Legend of French decoration, François Catroux passed away this weekend. Return on a course and a style with timeless elegance through some images of its Parisian interior. Mischievous eyes, hieratic profile, silvery mane, the character emanated an undeniable charm. With a rare courtesy punctuated by a touch of distance, François Catroux seemed to float, as in weightlessness. With his timeless elegance, the man had reigned over French Haute decoration since the 1960s. CovetED brings you some of the best moments of the french designer.
The name of François Catroux made the front pages of decoration newspapers from the 1960s to 2000s, but also in social gazettes. To François Catroux was eternally linked his wife Betty, the androgynous model with blonde hair, the friend and muse of Yves Saint Laurent, whom she had met in 1967 (the YSL museum in Paris is currently devoting an exhibition, which has just been extended).
Grandson of General Catroux, this colourfast Parisian grew up in Algeria. When he started out as a New York-based journalist, Hélène Lazareff commissioned him to report on apartments for Elle magazine. He then made a primordial encounter in the person of the architect Philip Johnson (1906-2005). This disciple of Mies van der Rohe makes him discover the infinite games between volumes and light which will become a constant in his approach.
Another major influence for François Catroux, the decorator Charles Sévigny, who associates with a lot of spirits the contemporary furniture of Knoll with well-chosen antiques. It was through the creation of his own apartment on the Quai de Béthune in 1967 where modernism, comfort and tradition define a new form of elegance that François Catroux immediately imposed himself.
In 1968, its minimal futuristic arrangement of the salons of the seamstress Mila Schön in Milan made the cover of L’Œil, a highly influential art magazine at the time. François Catroux is definitely launched, success will never leave him. He creates for a handpicked clientele. Rothschild, Van Zuylen, dos Santos … long is the list of beautiful people to order apartments, villas, yachts or jets from him. His wife’s unwavering friendship for Yves Saint Laurent, of whom she will be the muse, further reinforces the aura of glamour inherent in this devastatingly beautiful couple.
Since 2000, his natural inspiration for the contemporary and even the avant-garde has taken over and opened up the work of a new generation of clients, sometimes even the children of his first sponsors. With a keen eye, experience and curiosity always present, he worked until the end of his life on exceptional sites, driven by his passion for timeless chic interiors.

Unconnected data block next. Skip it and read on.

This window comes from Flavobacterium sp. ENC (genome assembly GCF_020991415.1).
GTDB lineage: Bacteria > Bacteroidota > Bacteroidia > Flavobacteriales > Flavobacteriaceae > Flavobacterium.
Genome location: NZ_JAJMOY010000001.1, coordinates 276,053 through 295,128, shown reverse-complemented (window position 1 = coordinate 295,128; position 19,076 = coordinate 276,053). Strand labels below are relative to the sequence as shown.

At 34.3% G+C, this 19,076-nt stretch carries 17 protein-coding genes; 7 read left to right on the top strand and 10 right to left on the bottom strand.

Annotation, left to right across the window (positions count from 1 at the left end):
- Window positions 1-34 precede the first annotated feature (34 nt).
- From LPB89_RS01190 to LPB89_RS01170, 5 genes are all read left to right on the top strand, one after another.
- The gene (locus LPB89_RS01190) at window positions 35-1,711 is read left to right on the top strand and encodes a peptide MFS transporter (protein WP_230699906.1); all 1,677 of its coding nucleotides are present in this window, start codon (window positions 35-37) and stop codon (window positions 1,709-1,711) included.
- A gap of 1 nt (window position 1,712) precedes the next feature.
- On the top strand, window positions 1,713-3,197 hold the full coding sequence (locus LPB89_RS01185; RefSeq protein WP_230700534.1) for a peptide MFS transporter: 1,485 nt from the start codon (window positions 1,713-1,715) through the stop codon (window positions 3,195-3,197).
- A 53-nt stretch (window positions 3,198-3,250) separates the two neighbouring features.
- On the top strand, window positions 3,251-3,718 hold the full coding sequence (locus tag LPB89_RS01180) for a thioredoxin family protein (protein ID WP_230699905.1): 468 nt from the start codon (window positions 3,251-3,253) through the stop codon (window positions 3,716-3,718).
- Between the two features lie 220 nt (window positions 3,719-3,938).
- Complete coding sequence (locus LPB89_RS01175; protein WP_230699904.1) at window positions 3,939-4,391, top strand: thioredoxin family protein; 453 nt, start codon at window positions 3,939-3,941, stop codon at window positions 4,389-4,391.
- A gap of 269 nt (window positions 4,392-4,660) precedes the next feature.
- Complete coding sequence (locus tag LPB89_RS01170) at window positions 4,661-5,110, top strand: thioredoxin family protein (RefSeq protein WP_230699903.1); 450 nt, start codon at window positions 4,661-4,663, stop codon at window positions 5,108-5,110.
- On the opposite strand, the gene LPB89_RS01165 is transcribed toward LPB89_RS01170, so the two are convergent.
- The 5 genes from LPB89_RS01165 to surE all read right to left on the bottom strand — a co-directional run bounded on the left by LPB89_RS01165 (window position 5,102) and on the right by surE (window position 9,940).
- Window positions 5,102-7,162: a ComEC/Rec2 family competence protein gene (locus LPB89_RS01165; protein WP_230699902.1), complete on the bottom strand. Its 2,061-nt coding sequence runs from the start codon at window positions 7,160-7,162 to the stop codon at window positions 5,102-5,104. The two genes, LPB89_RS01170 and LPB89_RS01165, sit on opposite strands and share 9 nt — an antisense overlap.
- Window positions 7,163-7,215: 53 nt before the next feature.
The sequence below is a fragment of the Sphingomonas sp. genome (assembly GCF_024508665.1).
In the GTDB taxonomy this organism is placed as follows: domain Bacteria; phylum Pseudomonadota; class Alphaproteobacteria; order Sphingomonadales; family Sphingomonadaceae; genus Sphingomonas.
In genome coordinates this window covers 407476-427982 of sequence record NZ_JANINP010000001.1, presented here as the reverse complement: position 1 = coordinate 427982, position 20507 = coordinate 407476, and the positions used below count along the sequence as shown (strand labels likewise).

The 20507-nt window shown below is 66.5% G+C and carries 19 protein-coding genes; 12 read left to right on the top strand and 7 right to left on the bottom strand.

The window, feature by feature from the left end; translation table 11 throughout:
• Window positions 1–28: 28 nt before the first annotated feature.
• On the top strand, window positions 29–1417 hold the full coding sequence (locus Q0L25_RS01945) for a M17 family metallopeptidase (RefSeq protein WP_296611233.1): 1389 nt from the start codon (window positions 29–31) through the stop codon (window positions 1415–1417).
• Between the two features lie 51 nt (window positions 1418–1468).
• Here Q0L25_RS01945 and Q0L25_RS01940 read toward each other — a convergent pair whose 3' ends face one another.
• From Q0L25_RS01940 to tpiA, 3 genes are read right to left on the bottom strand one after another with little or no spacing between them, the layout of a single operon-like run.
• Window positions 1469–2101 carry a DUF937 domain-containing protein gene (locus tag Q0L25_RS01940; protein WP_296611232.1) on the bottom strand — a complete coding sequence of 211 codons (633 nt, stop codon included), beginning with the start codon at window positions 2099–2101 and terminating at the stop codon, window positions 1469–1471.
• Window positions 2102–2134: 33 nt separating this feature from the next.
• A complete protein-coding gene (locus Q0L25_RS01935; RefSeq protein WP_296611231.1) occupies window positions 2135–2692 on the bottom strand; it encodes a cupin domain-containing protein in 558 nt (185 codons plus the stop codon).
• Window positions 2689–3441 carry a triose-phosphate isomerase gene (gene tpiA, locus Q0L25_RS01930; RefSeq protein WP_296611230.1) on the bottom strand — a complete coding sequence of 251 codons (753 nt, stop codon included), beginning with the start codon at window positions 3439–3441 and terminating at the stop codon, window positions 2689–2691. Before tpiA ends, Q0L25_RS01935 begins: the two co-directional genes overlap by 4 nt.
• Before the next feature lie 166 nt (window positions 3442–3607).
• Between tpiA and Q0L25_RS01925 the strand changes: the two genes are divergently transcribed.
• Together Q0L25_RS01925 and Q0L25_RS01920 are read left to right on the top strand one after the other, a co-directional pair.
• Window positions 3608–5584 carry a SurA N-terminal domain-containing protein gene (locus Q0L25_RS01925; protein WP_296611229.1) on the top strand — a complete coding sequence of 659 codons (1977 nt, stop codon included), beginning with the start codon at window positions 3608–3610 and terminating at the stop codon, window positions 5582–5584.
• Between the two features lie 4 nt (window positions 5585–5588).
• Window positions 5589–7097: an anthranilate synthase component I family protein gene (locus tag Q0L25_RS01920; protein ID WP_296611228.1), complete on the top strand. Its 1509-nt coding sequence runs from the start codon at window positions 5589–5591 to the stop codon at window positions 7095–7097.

Strong and graphic objects, highly structured spaces, fluid arrangements, soft tones, and silky textures had become his hallmark, the mark of his style, the very essence. of his art. Its Parisian interior with sinuous lines – mixing pieces by Ron Arad with sofas by Vladimir Kagan and Jean Royère – is the perfect illustration of this.
Catroux’s coveted style, which encompassed not only electrifying contemporary gestures but also sumptuous traditional takes that client Diane von Furstenberg described as “grand cosiness,” grew out of his early career scouting interiors for magazine articles. His was a seasoned journalistic eye, seeking out the new while, at the same time, subconsciously honing his own aesthetic vision, a catholic approach which admitted the most rigorous metal mantel as it did a magnificent piece of André Boulle furniture from the 17th century or a Senufo bird sculpture. As the self-taught designer told a newspaper reporter on a visit to New York City in 1970, “I am just resting and observing but of course careful observing is a kind of work.”
In addition to his wife—who once called him “an immensely talented man with a heart of gold”—Catroux is survived by their daughters, Flammarion editor Maxime Catroux and Christian Dior executive Daphné Catroux (Countess Charles-Antoine Morand), and two grandchildren.
“François was an encyclopedic decorator, and in a funny way, that counted against him in being understood properly,” Netto continues, adding that some of his hero’s most astounding work was the design of private jets and yachts for the likes of retail mogul Leslie Wexner and others. “They used to say that Picasso was a genius with no message, and like him, François evaded categorization for many years. It’s hard to say what he’ll be remembered for other than good work—which is all he wanted to do.”
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